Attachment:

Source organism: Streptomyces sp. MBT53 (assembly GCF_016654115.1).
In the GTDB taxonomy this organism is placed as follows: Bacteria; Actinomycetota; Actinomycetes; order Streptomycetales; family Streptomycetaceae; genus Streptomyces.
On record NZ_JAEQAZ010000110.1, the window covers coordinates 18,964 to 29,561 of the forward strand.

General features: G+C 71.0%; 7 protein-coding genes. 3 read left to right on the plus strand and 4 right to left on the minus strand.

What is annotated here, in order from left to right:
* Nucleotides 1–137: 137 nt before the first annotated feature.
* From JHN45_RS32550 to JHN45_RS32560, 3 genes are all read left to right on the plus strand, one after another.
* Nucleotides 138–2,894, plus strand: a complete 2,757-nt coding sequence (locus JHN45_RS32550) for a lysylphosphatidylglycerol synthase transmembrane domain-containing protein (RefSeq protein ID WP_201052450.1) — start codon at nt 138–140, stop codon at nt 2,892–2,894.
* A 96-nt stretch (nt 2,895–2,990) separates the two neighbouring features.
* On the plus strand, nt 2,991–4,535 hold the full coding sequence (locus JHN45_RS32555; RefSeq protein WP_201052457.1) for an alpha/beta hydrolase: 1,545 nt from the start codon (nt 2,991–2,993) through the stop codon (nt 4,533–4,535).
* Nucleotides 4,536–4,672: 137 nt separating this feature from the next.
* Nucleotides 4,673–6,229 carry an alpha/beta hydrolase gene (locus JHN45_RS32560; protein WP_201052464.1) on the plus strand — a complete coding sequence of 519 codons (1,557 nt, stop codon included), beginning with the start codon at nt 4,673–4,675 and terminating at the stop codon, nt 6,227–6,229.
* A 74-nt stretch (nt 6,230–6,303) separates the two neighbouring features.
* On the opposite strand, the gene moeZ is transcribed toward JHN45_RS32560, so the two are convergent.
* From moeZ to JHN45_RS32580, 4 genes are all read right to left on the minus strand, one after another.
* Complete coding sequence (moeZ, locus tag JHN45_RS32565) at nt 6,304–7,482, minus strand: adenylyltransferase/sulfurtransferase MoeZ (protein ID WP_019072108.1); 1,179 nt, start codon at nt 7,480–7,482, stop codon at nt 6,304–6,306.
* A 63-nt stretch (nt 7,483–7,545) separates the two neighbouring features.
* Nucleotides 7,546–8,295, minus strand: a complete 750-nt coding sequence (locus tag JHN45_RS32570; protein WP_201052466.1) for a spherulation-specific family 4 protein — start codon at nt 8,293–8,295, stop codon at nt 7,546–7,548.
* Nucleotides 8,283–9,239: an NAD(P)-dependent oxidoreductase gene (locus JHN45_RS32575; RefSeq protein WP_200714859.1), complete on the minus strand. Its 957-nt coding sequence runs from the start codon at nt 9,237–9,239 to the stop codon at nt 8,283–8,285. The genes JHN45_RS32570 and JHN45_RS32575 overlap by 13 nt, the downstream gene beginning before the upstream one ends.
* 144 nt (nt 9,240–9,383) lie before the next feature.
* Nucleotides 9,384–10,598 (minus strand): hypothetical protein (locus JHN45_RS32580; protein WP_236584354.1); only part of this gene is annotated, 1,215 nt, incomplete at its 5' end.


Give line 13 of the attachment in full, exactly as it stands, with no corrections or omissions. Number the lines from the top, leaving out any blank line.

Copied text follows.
* A 74-nt stretch (nt 6,230–6,303) separates the two neighbouring features.